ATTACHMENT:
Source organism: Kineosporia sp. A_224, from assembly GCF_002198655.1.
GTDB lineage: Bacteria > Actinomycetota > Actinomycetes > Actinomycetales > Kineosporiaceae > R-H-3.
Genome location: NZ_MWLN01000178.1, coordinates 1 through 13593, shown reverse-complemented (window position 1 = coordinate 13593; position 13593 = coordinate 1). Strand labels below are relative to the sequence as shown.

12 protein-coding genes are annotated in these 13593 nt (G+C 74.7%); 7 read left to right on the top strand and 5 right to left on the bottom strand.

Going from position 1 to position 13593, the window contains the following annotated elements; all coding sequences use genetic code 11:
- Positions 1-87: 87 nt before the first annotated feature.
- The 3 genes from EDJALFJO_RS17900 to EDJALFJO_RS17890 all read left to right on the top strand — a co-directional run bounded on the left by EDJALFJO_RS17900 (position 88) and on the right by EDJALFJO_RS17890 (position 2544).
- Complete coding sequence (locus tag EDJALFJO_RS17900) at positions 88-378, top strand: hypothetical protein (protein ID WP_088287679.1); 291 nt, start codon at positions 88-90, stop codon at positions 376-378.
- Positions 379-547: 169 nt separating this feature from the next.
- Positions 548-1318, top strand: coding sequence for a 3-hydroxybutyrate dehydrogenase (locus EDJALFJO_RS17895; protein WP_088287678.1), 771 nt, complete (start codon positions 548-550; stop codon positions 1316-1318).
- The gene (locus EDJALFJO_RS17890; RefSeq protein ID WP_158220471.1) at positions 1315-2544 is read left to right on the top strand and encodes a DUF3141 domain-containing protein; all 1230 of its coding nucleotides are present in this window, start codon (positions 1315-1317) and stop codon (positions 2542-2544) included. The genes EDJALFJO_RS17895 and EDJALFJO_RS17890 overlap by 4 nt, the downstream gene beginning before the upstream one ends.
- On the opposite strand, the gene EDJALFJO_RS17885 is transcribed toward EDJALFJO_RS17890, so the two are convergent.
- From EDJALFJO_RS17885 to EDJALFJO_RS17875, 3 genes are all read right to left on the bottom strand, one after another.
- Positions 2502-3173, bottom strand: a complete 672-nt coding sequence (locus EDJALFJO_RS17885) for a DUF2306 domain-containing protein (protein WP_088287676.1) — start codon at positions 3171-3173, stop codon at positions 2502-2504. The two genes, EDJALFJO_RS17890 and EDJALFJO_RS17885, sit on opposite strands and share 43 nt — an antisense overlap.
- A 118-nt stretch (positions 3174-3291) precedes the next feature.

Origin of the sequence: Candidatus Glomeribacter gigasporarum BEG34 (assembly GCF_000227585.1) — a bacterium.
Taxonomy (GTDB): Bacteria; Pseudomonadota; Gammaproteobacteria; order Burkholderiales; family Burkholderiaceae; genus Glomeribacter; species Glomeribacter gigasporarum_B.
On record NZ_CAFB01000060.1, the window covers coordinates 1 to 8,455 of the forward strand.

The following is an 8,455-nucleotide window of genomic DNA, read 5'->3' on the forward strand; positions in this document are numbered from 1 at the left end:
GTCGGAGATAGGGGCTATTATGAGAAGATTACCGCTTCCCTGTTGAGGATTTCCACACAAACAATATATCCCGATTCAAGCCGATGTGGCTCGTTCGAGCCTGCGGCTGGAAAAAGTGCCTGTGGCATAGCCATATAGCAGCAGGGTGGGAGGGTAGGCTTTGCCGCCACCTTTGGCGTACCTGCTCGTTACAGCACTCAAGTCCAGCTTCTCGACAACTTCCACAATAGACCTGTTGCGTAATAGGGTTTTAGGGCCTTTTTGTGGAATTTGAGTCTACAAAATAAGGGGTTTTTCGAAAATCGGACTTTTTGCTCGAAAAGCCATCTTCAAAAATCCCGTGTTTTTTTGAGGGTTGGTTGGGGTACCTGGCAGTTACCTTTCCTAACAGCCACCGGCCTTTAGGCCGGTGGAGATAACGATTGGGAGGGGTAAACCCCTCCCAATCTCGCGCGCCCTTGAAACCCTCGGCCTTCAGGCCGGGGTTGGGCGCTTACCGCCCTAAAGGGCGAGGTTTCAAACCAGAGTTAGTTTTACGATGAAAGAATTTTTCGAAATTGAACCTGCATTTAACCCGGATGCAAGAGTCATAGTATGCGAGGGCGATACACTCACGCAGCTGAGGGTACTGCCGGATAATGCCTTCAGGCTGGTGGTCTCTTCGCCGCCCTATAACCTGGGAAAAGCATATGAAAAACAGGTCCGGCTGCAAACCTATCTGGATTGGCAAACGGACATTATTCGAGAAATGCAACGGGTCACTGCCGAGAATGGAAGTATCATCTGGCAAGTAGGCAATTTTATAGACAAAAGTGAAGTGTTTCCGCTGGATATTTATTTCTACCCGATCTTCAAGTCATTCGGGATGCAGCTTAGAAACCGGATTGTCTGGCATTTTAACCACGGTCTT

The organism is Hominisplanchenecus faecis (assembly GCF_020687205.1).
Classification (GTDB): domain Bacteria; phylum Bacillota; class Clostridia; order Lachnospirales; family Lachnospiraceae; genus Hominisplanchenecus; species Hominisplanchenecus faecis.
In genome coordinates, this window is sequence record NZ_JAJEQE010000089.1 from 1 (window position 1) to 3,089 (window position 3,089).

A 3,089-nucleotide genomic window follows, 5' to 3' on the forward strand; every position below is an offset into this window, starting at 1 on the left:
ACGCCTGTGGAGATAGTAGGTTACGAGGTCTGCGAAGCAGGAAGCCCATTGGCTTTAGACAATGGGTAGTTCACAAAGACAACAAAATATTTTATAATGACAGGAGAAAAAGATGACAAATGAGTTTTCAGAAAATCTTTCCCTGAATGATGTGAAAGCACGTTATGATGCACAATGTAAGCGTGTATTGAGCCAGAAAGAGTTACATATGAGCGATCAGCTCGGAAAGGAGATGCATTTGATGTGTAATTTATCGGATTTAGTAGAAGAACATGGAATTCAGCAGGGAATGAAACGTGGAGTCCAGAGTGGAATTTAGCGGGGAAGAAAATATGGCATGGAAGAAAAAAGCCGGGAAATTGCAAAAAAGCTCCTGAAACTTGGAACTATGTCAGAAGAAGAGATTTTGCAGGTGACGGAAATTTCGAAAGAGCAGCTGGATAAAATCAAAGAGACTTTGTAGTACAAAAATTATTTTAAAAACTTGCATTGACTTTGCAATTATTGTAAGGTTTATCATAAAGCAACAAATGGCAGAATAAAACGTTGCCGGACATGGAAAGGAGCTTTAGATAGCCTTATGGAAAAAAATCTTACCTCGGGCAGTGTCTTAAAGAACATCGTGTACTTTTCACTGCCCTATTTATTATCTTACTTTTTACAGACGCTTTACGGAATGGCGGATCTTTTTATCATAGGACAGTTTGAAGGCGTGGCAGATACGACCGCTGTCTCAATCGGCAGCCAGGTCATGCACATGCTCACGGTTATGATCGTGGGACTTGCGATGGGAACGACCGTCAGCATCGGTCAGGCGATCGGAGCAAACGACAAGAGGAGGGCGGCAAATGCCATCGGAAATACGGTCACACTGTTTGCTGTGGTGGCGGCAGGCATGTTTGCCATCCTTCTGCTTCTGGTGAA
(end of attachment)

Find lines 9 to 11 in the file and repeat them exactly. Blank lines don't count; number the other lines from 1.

- Positions 379-547: 169 nt separating this feature from the next.
- Positions 548-1318, top strand: coding sequence for a 3-hydroxybutyrate dehydrogenase (locus EDJALFJO_RS17895; protein WP_088287678.1), 771 nt, complete (start codon positions 548-550; stop codon positions 1316-1318).
- The gene (locus EDJALFJO_RS17890; RefSeq protein ID WP_158220471.1) at positions 1315-2544 is read left to right on the top strand and encodes a DUF3141 domain-containing protein; all 1230 of its coding nucleotides are present in this window, start codon (positions 1315-1317) and stop codon (positions 2542-2544) included. The genes EDJALFJO_RS17895 and EDJALFJO_RS17890 overlap by 4 nt, the downstream gene beginning before the upstream one ends.